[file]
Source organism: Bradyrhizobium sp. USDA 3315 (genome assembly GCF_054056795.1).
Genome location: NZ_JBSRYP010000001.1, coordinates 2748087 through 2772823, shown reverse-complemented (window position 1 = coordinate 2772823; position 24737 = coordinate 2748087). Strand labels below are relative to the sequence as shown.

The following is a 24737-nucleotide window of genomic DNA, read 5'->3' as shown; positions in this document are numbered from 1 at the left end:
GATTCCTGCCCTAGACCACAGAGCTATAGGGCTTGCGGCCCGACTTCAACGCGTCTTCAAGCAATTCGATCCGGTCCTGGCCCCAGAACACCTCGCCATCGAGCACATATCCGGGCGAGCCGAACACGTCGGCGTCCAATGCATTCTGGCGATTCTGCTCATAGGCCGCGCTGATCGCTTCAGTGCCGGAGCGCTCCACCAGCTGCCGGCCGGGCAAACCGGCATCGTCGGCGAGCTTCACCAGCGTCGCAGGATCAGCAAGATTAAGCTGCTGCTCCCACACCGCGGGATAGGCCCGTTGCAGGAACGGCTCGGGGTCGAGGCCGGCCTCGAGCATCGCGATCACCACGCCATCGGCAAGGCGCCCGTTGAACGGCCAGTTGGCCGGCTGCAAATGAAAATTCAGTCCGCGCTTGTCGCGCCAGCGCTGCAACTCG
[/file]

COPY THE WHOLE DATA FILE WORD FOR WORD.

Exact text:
Source organism: Bradyrhizobium sp. USDA 3315 (genome assembly GCF_054056795.1).
Genome location: NZ_JBSRYP010000001.1, coordinates 2748087 through 2772823, shown reverse-complemented (window position 1 = coordinate 2772823; position 24737 = coordinate 2748087). Strand labels below are relative to the sequence as shown.

The following is a 24737-nucleotide window of genomic DNA, read 5'->3' as shown; positions in this document are numbered from 1 at the left end:
GATTCCTGCCCTAGACCACAGAGCTATAGGGCTTGCGGCCCGACTTCAACGCGTCTTCAAGCAATTCGATCCGGTCCTGGCCCCAGAACACCTCGCCATCGAGCACATATCCGGGCGAGCCGAACACGTCGGCGTCCAATGCATTCTGGCGATTCTGCTCATAGGCCGCGCTGATCGCTTCAGTGCCGGAGCGCTCCACCAGCTGCCGGCCGGGCAAACCGGCATCGTCGGCGAGCTTCACCAGCGTCGCAGGATCAGCAAGATTAAGCTGCTGCTCCCACACCGCGGGATAGGCCCGTTGCAGGAACGGCTCGGGGTCGAGGCCGGCCTCGAGCATCGCGATCACCACGCCATCGGCAAGGCGCCCGTTGAACGGCCAGTTGGCCGGCTGCAAATGAAAATTCAGTCCGCGCTTGTCGCGCCAGCGCTGCAACTCG